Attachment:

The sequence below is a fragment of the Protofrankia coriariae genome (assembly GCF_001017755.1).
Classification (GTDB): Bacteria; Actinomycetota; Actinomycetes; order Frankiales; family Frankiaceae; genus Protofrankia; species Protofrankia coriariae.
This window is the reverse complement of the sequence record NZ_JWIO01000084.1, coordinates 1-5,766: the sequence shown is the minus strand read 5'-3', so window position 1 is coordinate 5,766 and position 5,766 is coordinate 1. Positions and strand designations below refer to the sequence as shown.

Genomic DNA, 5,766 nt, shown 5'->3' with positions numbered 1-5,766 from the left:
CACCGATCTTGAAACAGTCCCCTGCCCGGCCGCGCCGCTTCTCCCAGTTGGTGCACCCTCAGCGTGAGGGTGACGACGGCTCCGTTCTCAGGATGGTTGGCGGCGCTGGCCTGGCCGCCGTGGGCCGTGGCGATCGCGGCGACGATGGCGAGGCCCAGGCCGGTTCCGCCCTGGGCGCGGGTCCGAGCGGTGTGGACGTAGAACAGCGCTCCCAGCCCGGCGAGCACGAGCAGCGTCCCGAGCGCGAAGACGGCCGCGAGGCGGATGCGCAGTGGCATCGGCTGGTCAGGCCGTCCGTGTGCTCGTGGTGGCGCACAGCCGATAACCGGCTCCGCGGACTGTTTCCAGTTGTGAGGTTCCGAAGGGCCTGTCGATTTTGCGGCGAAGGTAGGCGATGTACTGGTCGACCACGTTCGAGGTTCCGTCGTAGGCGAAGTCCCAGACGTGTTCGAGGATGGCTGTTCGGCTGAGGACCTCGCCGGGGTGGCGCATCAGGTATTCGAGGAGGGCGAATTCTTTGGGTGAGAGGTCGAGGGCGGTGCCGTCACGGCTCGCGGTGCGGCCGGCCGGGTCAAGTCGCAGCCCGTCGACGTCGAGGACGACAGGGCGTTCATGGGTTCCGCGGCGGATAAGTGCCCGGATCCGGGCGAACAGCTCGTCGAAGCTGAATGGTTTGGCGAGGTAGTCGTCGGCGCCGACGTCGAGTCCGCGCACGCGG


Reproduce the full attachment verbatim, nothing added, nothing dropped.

The sequence below is a fragment of the Protofrankia coriariae genome (assembly GCF_001017755.1).
Classification (GTDB): Bacteria; Actinomycetota; Actinomycetes; order Frankiales; family Frankiaceae; genus Protofrankia; species Protofrankia coriariae.
This window is the reverse complement of the sequence record NZ_JWIO01000084.1, coordinates 1-5,766: the sequence shown is the minus strand read 5'-3', so window position 1 is coordinate 5,766 and position 5,766 is coordinate 1. Positions and strand designations below refer to the sequence as shown.

Genomic DNA, 5,766 nt, shown 5'->3' with positions numbered 1-5,766 from the left:
CACCGATCTTGAAACAGTCCCCTGCCCGGCCGCGCCGCTTCTCCCAGTTGGTGCACCCTCAGCGTGAGGGTGACGACGGCTCCGTTCTCAGGATGGTTGGCGGCGCTGGCCTGGCCGCCGTGGGCCGTGGCGATCGCGGCGACGATGGCGAGGCCCAGGCCGGTTCCGCCCTGGGCGCGGGTCCGAGCGGTGTGGACGTAGAACAGCGCTCCCAGCCCGGCGAGCACGAGCAGCGTCCCGAGCGCGAAGACGGCCGCGAGGCGGATGCGCAGTGGCATCGGCTGGTCAGGCCGTCCGTGTGCTCGTGGTGGCGCACAGCCGATAACCGGCTCCGCGGACTGTTTCCAGTTGTGAGGTTCCGAAGGGCCTGTCGATTTTGCGGCGAAGGTAGGCGATGTACTGGTCGACCACGTTCGAGGTTCCGTCGTAGGCGAAGTCCCAGACGTGTTCGAGGATGGCTGTTCGGCTGAGGACCTCGCCGGGGTGGCGCATCAGGTATTCGAGGAGGGCGAATTCTTTGGGTGAGAGGTCGAGGGCGGTGCCGTCACGGCTCGCGGTGCGGCCGGCCGGGTCAAGTCGCAGCCCGTCGACGTCGAGGACGACAGGGCGTTCATGGGTTCCGCGGCGGATAAGTGCCCGGATCCGGGCGAACAGCTCGTCGAAGCTGAATGGTTTGGCGAGGTAGTCGTCGGCGCCGACGTCGAGTCCGCGCACGCGG